In comparison to every single other X-Men film ever made, this one’s acting is bar-none the best of the bunch. As the young Professor Charles Xavier (Professor X), James McAvoy gives easily the greatest X-Men performance ever and arguably the greatest ever leading performance in a superhero movie. His borderline-leading-supporting performance is powerful and fun and captivating and emotionally fulfilling. Michael Fassbender, as Erik Lensherr (Magneto), is given much less to do than in First Class, but still manages to create an interesting, believable character throughout, even though the limited screentime I just noted does make his critical character transition too rushed.

Patrick Stewart gives his best performance of the series. His screentime, though, is just too little to make that much of an impact. Nevertheless his dream-based speech scene is one of my favorite scenes in the movie. The truest lead, Hugh Jackman, does a characteristically great job of being a solid, watchable lead, and his one-liner deliveries are all, without exception, hysterical and brilliant, but he never overcomes the unfortunate one-dimensionality the script prescribes for him.

Lastly, Peter Dinklage, who could make an excellent villain, is shunned by the script in terms of both nuance and menace. Usually when a villain is robbed of nuance, he’s only evil. But the script decides to scrap it all and provide Dinklage with some of the most unmenacing scenes and dialogue I can remember. Part of the issue, I believe, is Dinklage himself. He fails to create the sense of fearful hate the man needs. He also lacks the domineering physical presence his character needs. (Watch season two of Game of Thrones to see what I’m referring to. Just because you’re a dwarf doesn’t mean you can’t have a domineering physical presence.)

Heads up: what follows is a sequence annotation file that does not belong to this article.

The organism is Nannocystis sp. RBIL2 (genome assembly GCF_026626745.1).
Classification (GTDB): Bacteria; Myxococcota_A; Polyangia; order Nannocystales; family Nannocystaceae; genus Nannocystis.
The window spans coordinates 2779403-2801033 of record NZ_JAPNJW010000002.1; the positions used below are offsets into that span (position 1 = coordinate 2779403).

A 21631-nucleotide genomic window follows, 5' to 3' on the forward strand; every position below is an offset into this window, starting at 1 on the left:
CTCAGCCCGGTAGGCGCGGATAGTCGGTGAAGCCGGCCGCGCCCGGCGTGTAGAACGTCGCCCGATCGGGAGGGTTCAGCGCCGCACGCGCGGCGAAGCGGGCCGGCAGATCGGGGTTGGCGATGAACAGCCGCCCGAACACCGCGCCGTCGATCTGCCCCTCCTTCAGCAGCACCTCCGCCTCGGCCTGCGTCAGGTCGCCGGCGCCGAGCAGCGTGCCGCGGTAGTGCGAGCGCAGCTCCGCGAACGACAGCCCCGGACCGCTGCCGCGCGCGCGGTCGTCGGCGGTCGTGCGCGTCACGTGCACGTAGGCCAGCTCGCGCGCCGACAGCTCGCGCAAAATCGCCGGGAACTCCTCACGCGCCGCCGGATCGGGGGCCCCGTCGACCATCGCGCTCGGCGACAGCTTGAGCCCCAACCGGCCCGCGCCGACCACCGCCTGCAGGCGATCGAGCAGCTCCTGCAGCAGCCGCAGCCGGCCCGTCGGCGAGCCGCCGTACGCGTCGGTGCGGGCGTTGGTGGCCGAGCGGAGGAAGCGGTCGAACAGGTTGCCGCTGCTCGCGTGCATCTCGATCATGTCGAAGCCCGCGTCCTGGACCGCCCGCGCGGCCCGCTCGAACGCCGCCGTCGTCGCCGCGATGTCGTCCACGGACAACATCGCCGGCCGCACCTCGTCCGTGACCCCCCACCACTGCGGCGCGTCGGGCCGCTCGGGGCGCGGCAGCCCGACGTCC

The action scenes are virtually all excellently done, and I firmly believe it should receive a visual effects Oscar nomination. But as has been previously mentioned, several of the scenes are too ridiculous for a moment or two.

I return to one of the film’s greatest strength, its ability to thoughtfully explore fear of the unknown. Singer’s first to X-Men films and First Class as well delved deeply into humanity’s fear of what it doesn’t know, of the pain we inflict on others when we don’t yet know what they are capable of because we are so scared they might destroy us first. It also takes a brief look at a question altogether unaddressed by contemporary reviews: nature vs. nurture. Lensherr is believes only a violent solution is possible because of the unimaginable cruelty inflicted upon him in his youth, while Xavier’s more pleasant upbringing made him a more caring person. This fourth Singer movie is no different. Its commentary on intolerance is smart and nuanced. Perhaps more importantly, it’s not heavy-handed.

By no means superhuman, the movie is still another fine example of the wonders Singer can do with superheroes.